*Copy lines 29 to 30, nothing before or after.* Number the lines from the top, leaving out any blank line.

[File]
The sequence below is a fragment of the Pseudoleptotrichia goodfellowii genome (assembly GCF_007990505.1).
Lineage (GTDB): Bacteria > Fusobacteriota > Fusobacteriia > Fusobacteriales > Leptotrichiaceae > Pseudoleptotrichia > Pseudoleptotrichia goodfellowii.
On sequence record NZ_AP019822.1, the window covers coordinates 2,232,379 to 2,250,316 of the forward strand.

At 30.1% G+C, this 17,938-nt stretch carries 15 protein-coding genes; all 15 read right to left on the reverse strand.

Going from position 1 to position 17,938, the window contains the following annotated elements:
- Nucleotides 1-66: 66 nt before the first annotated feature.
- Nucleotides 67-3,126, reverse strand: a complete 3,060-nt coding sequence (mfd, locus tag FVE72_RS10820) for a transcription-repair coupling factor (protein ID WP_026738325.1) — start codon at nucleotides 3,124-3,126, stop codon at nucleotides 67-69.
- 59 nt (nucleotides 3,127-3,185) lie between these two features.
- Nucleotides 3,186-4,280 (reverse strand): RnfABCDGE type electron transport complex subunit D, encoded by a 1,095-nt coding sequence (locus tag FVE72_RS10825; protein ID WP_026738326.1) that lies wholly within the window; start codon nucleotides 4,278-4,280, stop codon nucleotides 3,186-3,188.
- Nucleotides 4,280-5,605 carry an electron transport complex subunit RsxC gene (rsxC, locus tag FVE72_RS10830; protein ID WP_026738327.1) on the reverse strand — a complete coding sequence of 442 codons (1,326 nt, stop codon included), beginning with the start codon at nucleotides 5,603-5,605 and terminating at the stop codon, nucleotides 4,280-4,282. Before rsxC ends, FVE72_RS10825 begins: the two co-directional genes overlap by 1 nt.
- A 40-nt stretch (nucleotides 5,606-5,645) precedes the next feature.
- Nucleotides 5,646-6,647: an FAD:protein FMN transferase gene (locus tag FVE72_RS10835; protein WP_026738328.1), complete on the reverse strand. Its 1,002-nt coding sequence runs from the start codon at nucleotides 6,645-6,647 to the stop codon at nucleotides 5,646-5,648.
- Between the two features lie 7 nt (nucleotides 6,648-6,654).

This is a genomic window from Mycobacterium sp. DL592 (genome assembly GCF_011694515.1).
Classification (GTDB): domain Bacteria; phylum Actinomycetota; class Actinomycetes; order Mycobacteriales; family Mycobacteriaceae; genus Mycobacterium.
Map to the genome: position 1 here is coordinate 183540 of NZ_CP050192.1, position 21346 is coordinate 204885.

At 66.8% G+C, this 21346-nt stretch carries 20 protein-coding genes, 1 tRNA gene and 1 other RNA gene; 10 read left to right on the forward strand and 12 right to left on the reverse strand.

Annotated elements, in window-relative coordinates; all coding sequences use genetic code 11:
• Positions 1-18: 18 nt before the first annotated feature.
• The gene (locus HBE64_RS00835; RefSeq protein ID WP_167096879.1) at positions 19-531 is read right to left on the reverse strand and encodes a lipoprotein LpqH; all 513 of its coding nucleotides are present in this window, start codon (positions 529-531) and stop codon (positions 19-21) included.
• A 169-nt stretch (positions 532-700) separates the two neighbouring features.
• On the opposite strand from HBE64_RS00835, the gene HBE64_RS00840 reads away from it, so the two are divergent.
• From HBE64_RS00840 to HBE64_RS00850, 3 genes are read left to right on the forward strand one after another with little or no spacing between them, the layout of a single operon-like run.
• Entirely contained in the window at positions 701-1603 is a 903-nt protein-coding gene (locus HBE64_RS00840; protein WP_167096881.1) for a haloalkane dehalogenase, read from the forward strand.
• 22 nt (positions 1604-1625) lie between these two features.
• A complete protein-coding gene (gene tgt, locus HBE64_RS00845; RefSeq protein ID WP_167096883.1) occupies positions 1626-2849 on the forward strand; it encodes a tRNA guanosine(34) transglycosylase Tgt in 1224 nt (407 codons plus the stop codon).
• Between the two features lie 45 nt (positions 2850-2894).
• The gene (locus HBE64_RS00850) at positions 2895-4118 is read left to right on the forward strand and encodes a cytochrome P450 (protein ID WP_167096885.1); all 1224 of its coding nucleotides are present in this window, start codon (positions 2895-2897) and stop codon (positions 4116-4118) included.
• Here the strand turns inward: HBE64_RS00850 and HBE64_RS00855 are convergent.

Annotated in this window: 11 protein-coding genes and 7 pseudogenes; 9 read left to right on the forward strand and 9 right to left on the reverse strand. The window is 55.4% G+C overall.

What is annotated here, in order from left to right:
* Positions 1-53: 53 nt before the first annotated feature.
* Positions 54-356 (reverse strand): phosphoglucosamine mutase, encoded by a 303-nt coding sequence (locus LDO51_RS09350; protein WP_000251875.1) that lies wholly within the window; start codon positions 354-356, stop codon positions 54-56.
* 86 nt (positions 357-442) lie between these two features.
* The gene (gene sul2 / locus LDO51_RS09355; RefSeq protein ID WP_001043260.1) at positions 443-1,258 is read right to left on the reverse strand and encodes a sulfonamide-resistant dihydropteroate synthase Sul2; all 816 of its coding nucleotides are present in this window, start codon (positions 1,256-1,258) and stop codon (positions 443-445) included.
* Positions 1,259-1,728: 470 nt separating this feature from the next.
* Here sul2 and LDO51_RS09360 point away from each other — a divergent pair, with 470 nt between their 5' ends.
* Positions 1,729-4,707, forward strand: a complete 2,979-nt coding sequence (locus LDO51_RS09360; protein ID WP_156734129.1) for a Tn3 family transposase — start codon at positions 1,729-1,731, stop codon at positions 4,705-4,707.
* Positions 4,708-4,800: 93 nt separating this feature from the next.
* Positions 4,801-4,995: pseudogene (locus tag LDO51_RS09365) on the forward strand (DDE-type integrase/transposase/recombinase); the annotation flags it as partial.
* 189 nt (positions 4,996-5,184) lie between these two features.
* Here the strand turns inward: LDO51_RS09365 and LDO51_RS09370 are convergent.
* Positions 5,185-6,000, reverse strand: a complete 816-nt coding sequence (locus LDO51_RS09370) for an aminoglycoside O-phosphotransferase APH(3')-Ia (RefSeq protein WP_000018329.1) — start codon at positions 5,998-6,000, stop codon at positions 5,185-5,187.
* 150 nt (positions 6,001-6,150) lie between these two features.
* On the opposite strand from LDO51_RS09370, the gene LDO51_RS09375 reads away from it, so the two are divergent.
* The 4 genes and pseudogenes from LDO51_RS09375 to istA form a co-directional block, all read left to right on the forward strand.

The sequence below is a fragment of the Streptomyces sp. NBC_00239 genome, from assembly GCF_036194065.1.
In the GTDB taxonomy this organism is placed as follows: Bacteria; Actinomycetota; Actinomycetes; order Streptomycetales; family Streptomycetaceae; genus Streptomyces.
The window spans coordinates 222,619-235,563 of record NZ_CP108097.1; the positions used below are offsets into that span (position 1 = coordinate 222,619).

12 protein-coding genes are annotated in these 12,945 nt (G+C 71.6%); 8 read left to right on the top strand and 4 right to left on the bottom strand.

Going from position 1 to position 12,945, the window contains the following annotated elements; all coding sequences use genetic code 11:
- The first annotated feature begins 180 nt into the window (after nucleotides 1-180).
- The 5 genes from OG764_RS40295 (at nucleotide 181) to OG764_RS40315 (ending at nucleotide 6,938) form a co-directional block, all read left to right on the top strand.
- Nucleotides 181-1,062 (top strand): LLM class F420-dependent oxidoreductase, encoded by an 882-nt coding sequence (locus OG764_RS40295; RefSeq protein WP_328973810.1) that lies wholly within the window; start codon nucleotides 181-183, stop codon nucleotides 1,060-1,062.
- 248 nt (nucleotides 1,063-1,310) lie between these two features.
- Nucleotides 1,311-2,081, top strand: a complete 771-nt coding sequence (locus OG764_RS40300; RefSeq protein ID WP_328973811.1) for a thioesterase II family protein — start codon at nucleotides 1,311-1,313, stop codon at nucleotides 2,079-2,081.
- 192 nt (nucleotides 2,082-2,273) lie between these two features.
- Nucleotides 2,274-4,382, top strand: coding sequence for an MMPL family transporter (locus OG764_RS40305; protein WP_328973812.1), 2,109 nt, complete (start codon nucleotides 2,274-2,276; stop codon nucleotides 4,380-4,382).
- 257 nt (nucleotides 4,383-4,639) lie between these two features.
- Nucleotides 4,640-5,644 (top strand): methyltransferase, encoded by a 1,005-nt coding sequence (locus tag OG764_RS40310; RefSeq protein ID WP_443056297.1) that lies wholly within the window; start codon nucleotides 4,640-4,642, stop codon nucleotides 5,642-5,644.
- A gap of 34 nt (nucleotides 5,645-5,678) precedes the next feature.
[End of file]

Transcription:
• Here the strand turns inward: HBE64_RS00850 and HBE64_RS00855 are convergent.

Annotated in this window: 11 protein-coding genes and 7 pseudogenes; 9 read left to right on the forward strand and 9 right to left on the reverse strand. The window is 55.4% G+C overall.